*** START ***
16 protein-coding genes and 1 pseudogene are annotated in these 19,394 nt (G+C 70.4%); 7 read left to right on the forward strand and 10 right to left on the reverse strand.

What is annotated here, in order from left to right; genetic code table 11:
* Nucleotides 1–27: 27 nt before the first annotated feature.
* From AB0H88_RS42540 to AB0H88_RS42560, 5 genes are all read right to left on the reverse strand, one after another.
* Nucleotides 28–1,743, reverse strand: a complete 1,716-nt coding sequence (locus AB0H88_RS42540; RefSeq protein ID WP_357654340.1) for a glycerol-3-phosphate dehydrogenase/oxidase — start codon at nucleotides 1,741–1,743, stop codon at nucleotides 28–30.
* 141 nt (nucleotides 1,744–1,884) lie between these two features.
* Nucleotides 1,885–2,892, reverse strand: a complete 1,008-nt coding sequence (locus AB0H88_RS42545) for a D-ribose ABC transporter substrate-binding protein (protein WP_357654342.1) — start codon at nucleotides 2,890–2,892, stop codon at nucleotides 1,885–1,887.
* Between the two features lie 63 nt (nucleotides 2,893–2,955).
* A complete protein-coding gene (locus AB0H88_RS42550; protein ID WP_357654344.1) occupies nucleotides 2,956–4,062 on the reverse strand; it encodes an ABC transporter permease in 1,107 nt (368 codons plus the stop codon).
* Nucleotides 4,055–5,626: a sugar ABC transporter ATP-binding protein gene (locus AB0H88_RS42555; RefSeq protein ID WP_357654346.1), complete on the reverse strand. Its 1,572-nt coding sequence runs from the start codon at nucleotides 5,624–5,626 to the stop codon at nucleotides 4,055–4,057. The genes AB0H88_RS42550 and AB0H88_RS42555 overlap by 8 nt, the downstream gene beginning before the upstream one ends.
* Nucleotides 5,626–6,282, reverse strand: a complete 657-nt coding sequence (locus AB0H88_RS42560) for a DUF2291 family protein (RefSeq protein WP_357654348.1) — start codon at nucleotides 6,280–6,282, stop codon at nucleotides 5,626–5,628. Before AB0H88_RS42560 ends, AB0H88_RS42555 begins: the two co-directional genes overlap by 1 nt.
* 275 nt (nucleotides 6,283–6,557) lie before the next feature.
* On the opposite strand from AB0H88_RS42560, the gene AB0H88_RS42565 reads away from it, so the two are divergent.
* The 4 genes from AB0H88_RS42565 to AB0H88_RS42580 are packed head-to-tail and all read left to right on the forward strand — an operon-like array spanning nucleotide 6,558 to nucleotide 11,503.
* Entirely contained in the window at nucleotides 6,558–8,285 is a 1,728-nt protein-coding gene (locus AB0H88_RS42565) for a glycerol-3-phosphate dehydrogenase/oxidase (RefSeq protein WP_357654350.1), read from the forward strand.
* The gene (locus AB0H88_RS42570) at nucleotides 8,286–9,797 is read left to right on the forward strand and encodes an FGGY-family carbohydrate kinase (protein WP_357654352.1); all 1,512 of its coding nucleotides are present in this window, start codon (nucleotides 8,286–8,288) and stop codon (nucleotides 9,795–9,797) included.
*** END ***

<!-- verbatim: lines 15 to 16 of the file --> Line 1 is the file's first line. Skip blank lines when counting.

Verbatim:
* Entirely contained in the window at nucleotides 6,558–8,285 is a 1,728-nt protein-coding gene (locus AB0H88_RS42565) for a glycerol-3-phosphate dehydrogenase/oxidase (RefSeq protein WP_357654350.1), read from the forward strand.
* The gene (locus AB0H88_RS42570) at nucleotides 8,286–9,797 is read left to right on the forward strand and encodes an FGGY-family carbohydrate kinase (protein WP_357654352.1); all 1,512 of its coding nucleotides are present in this window, start codon (nucleotides 8,286–8,288) and stop codon (nucleotides 9,795–9,797) included.